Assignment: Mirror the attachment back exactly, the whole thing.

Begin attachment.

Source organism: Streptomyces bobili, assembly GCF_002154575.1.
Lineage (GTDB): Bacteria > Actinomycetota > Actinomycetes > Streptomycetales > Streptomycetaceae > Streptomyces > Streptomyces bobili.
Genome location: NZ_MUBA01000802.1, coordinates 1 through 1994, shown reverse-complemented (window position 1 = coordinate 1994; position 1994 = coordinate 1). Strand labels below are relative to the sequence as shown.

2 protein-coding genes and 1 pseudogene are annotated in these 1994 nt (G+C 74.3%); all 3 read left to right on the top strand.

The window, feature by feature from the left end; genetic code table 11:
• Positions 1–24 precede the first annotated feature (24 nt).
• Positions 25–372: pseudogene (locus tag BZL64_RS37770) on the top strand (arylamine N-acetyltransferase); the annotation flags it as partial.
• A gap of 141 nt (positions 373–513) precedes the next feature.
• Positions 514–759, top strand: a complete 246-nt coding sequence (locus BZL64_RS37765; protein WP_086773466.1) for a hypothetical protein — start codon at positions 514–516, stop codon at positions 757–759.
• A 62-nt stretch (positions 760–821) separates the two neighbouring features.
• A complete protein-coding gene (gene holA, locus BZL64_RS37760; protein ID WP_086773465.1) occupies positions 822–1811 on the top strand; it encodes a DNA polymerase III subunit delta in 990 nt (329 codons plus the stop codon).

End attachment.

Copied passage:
Source organism: Streptomyces bobili, assembly GCF_002154575.1.
Lineage (GTDB): Bacteria > Actinomycetota > Actinomycetes > Streptomycetales > Streptomycetaceae > Streptomyces > Streptomyces bobili.
Genome location: NZ_MUBA01000802.1, coordinates 1 through 1994, shown reverse-complemented (window position 1 = coordinate 1994; position 1994 = coordinate 1). Strand labels below are relative to the sequence as shown.

2 protein-coding genes and 1 pseudogene are annotated in these 1994 nt (G+C 74.3%); all 3 read left to right on the top strand.

The window, feature by feature from the left end; genetic code table 11:
• Positions 1–24 precede the first annotated feature (24 nt).
• Positions 25–372: pseudogene (locus tag BZL64_RS37770) on the top strand (arylamine N-acetyltransferase); the annotation flags it as partial.
• A gap of 141 nt (positions 373–513) precedes the next feature.
• Positions 514–759, top strand: a complete 246-nt coding sequence (locus BZL64_RS37765; protein WP_086773466.1) for a hypothetical protein — start codon at positions 514–516, stop codon at positions 757–759.
• A 62-nt stretch (positions 760–821) separates the two neighbouring features.
• A complete protein-coding gene (gene holA, locus BZL64_RS37760; protein ID WP_086773465.1) occupies positions 822–1811 on the top strand; it encodes a DNA polymerase III subunit delta in 990 nt (329 codons plus the stop codon).